San Jose cannabis entrepreneurs say police don’t care about protecting their property, and a shocking video appears to validate their frustrations.

Security camera footage obtained by San José Spotlight shows three getaway cars easily maneuvering around two San Jose Police Department vehicles and escaping unscathed after suspects robbed Exotix, a South San Jose weed shop formerly known as Lux. It’s been more than a month since the robbery, and the owner said he doesn’t know if the suspects have been caught.

The police department said the incident is under investigation and details on any arrests cannot be shared.

The shop’s owner, who asked to remain anonymous for fear of retribution, said he feels betrayed by the city and police, in part because of the police’s lackluster response — but also because he believes San Jose should focus on protecting the legal industry while cracking down on the black market.

The owner shared the video ahead of a San Jose City Council discussion next Tuesday on cannabis fees and regulations. He hopes to highlight the challenging financial climate for dispensary owners in the South Bay — and how the city is not providing adequate support in return.

“I just wish the response was better. I wish we weren’t incurring the cost of it. I wish we were getting support. I wish we knew what happened to the suspects because really it’s all about safety,” the owner told San José Spotlight. “I’m worried what’s even happening with the drugs. Is it sold to underage kids? Is it being made into an products that have toxins? They are now out there (unregulated).”

YouTube video

The shop’s security camera footage shows a tall, slender man dressed in black/navy and lime green gloves throw merchandise in the back of a navy SUV before two individuals hop into the car. Then a white SUV drives past the navy SUV and pauses when confronted by two SJPD cars, as a silver sedan speeds between the navy and white SUVs.

The white SUV drives past the police, and the navy SUV follows, going over a landscaped median. Both police cars do not appear to move at all.

The thieves stole about $30,000 of cannabis flower when they broke in earlier this year — and it isn’t the first time the shop has fallen prey to thieves.

‘Police let them go’

An SJPD spokesperson said pursuit policies prohibit officers from trying to stop or apprehend the suspects. The police’s duty manual says the seriousness of the offense and threat posed to the community or officers by the fleeing suspects must justify the vehicle pursuit.

“In this incident, officers arrived with their emergency lights activated and attempted to block the suspects’ exit. The suspects made dangerous evasive maneuvers to get past the patrol cars, showing an intent to evade apprehension,” the spokesperson told San José Spotlight. “Under current policy, officers would not be able to engage in a pursuit of suspects driving in this manner for the crime of commercial burglary.”

Police said they received the call at 4:32 a.m. and arrived on scene four minutes later.

“By the end of the call, there were five units and a supervisor attached to the event,” the police spokesperson said.

The dispensary owner said the police didn’t even try to stop the suspects. Police were called before the break-in happened because the owner saw their cars patrolling the area.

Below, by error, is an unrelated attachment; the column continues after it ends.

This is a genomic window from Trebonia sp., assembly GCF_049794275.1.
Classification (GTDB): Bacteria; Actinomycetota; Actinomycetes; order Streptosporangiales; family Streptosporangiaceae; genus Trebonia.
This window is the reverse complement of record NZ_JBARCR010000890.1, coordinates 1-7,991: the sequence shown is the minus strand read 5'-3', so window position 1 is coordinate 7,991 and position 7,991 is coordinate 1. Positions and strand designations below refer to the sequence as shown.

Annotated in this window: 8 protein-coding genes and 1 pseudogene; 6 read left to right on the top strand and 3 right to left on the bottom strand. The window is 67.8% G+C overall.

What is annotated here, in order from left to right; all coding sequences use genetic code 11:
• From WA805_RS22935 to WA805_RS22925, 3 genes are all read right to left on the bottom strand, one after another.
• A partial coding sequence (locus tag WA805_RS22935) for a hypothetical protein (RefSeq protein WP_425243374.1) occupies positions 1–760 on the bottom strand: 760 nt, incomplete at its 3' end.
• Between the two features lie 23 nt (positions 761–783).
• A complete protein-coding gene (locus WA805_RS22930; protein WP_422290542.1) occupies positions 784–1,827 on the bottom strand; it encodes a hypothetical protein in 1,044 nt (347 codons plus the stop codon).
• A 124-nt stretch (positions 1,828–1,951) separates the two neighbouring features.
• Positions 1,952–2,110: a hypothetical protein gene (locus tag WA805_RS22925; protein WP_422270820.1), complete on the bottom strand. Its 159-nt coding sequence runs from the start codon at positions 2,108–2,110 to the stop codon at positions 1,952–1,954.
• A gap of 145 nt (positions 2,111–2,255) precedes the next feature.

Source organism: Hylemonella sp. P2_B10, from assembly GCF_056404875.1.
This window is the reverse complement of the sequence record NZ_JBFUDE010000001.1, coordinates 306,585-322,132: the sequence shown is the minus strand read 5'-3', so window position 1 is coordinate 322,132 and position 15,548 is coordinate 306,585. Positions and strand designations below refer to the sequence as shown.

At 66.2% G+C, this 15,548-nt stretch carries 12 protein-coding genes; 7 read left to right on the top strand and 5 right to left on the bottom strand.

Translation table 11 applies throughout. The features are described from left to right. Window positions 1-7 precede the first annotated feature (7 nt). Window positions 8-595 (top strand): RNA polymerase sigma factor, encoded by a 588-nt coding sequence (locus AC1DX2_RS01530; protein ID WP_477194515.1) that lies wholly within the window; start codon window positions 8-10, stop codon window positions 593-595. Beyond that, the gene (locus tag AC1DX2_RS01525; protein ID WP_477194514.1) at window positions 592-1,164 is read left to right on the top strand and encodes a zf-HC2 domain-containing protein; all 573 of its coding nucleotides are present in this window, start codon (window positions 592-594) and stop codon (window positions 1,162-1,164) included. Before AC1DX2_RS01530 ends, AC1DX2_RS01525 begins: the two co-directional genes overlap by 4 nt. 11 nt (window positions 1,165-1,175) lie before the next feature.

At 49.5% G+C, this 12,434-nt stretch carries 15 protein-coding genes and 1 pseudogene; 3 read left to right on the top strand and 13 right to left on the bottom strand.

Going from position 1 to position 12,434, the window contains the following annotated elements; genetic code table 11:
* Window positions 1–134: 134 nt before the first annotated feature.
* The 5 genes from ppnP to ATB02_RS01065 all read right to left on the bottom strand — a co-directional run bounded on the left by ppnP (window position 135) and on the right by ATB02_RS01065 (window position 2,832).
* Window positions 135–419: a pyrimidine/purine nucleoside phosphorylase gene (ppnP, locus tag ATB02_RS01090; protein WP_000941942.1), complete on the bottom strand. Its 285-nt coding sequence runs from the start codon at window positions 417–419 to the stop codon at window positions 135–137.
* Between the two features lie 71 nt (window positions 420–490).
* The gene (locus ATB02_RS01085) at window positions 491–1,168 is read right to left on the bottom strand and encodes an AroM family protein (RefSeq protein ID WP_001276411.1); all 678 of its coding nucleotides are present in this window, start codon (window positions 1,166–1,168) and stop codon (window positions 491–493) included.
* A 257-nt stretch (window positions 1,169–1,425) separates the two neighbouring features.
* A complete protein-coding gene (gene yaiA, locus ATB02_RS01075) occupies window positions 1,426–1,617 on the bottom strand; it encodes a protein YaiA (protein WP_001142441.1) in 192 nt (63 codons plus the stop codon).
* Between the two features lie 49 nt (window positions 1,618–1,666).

“That’s the part that hurts so much — like we’ve been broken in before (and) we’ve accepted it. But these guys were caught and the police let them go,” the owner said. “They were actually cornered in the parking lot. And they were still allowed to just go.”

Cannabis robberies on the rise

Sean Kali-rai, founder of the The Silicon Valley Cannabis Alliance, said the security camera footage epitomizes a much larger problem of cannabis robberies across San Jose, where suspects have appeared to largely get away with the thefts.

He shared documents with San Jose councilmembers that showed at least nine break-ins in 2022 and 2023 where SJPD did not respond for 30 minutes to an hour after they were called. In many cases there were no investigations. More than $225,000 of weed product was stolen from those shops, Kali-rai said, and owners incurred about $45,000 worth of property damages.

“We (dispensaries) pay $15 million in cannabis tax to the city in addition to the normal sales taxes we pay, and we get substandard service,” Kali-rai told San José Spotlight. “We feel cheated. We sell legal drugs, that in the wrong hands could be harmful. We and the people of San Jose deserve better. Meanwhile the illegal market is left untouched. Saying we don’t have the resources is a ‘cop’ out.”

Cannabis owners have recently grown frustrated with the city’s overregulation. They say costly fees and taxes have forced cannabis shops to increase their prices to survive and drives customers to the illegal black market.

The illegal market is easily accessible in San Jose. Unregulated cannabis products can be purchased online or through various smoke and vape shops throughout the city.

This year two of the city’s 16 dispensaries have closed their doors, which shrinks tax revenue the city relies on to fund various services.

Kali-rai and several dispensary owners want the city to reconsider how it regulates and enforces cannabis in San Jose, along with fee reductions. They’re also demanding the city’s division of cannabis, which is part of the police department, start cracking down on the illegal market.

“The cannabis industry was the target of the war on drugs and now we are the victim by law enforcement,” Kali-rai said. “It’s a legal shake down.”

Contact Jana at [email protected] or follow @Jana_Kadah on X, formerly known as Twitter.

This story originally appeared in San José Spotlight.